A few days later though, he complimented me on my toned upper arms (“nice guns”). I think it was an attempt to apologize for all the death talk. In his eyes, I might be on the brink of choosing a casket, but at least I’d be lying there with some damn nice looking arms crossed over my chest.
7. I liked you fatter.
Great, and I liked you quieter.
I’m happier being able to tie my shoes without four rolls of belly bulge beating me to the punch, thank you very much.
And what’s that supposed to mean anyway? Are you losing out on “I bet she’ll eat another slice in an hour” bets with friends? Am I suddenly void of all things jovial (because, as we all know, ALL rotund folks are super-duper jolly)?
8. Oh, c’mon. You can have another dish of ice cream.
I can. But I won’t. That’s what landed me in this whole situation in the first place.
This is by far the most terrorizing thing for those who’ve lost weight can hear. When you’ve just shed any amount of weight, a dinner out with friends is on par with driving in New Jersey traffic during rush hour (white-knuckle, heart palpitating kind of scary).
Sure, it’s ok to have desert every so often. But when you’re not even a week out from your victory and people are practically chanting, “One more scoop! One more scoop!” we feel like we’re thrust back into our bad habits, this time with peer pressure to boot.
Let us be!
9. What was it like?
Oh, don’t get me going.
Sometimes the question is asked as if we just went through the most unusual experience ever, one where a mere glimpse of cheesecake will spark a case of post-traumatic stress syndrome. One of alien abduction proportions. Other times, the question is asked with a tone of awe that suggests we just single handedly ended world hunger while becoming the first person to climb Mt. Everest in ballet slippers.
Oh, weight loss is a feat to be proud of whether it was 2 pounds or 402 pounds, but we are not 1) savers and protectors of the world, healers of sick and down trodden or 2) sad souls who lost our way along with our weight.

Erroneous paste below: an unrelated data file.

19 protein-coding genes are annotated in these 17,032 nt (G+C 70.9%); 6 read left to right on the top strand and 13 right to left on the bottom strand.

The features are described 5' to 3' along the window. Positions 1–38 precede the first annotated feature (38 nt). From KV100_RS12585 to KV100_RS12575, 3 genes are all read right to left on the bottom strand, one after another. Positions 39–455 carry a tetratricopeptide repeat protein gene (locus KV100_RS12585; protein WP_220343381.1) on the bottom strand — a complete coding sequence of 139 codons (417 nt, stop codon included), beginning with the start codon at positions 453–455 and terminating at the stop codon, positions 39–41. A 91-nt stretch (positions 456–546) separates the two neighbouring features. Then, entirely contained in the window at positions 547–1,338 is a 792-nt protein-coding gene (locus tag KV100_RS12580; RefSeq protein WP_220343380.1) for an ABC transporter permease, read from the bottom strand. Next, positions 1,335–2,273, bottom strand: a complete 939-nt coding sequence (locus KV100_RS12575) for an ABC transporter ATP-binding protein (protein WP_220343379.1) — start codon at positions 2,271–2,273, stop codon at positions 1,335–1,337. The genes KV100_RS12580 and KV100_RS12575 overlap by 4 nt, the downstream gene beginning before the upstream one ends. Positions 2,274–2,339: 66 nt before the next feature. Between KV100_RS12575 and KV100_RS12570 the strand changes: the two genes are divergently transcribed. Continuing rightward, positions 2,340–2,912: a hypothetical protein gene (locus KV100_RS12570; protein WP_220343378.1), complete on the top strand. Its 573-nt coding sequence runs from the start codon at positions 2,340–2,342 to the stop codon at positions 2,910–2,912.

Yes, we’ve seen people make mean puffer fish “fat” faces in reference to our heft, we’ve had nasty comments thrown our way and we’ve been frustrated at the limited clothing styles that many plus-sizes carry. We’ve cried while consuming an entire box of crackers, we’ve laughed while eating a tub of family sized popcorn at the theater. We’ve rolled our eyes at doctors’ suggestion to lower our weight and therefore, our risk of health problems. Blah. Blah.
And now, we are not in that world. We’re quite happy to not be there anymore, so sometimes, questions that force us to go back to a place and time we’d rather forget doesn’t quite give us a case of warm and fuzzies.
10. You’re so pulled together now.
Akin to the “you’re pretty now” comment, this one makes you feel like you were roaming the earth in a state of bleary eyed disarray with less direction in life than Charlie Sheen. But now, you’ve lost 20 pounds and you’re all toss-your-hat-in-the-air Mary Tyler Moore with your bad self.
Funny how people view you when you change physically. You were always hardworking, talking in perfectly timed “close the loop,” “make it happen,” and “I’m on it” Orwell-Corporate speak. I suppose the thinner version makes people think you mean it more . . .
Unless, of course, you really are dying in which case you might as well have that second dish of ice cream and tell everyone all they wanted to know about your toenail clipping collection but were afraid to ask.
You know, just to keep everyone in the loop.
©Copyright 2011-2012, Jennifer Lilley, FlabbyRoad.com and Flabby Road: Moving on & Leaving the Elastic Waistbands Behind. Unauthorized use and/or duplication of this material without express and written permission from this blog’s author and/or owner is strictly prohibited. Excerpts and links may be used, provided that full and clear credit is given to Jennifer Lilley and Flabby Road with appropriate and specific direction to the original content.
Jennifer Lea Reynolds
Jennifer Lea Reynolds is a weight loss success story who enjoys living a healthy lifestyle. A fan of the elliptical, roasted asparagus and remembering to put the lid on the blender, she’s appeared in many national and local print publications. She lives in New England where she writes professionally about health and wellness in online publications including U.S. News & World Report, Reader's Digest, Woman's Day, The Huffington Post, and more.